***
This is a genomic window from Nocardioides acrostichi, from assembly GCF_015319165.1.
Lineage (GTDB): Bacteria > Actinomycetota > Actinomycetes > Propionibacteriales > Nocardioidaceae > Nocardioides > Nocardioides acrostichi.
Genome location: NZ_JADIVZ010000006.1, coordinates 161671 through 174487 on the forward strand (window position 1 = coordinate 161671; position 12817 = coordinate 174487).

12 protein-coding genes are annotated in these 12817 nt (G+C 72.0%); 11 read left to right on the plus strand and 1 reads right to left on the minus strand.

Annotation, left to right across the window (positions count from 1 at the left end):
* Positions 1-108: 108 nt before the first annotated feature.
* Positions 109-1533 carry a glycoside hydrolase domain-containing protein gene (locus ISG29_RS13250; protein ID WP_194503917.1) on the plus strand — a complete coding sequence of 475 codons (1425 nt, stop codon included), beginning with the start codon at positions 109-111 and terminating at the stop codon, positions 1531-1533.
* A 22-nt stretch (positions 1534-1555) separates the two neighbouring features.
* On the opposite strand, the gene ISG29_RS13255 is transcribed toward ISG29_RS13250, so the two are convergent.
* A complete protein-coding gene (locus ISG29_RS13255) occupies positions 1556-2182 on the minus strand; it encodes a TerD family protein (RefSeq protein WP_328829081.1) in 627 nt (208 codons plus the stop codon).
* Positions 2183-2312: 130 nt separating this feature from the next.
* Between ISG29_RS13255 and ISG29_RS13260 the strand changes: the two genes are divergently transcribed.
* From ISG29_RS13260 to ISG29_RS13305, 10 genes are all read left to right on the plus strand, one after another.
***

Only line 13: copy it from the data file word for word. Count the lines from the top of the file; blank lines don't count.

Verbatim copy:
* From ISG29_RS13260 to ISG29_RS13305, 10 genes are all read left to right on the plus strand, one after another.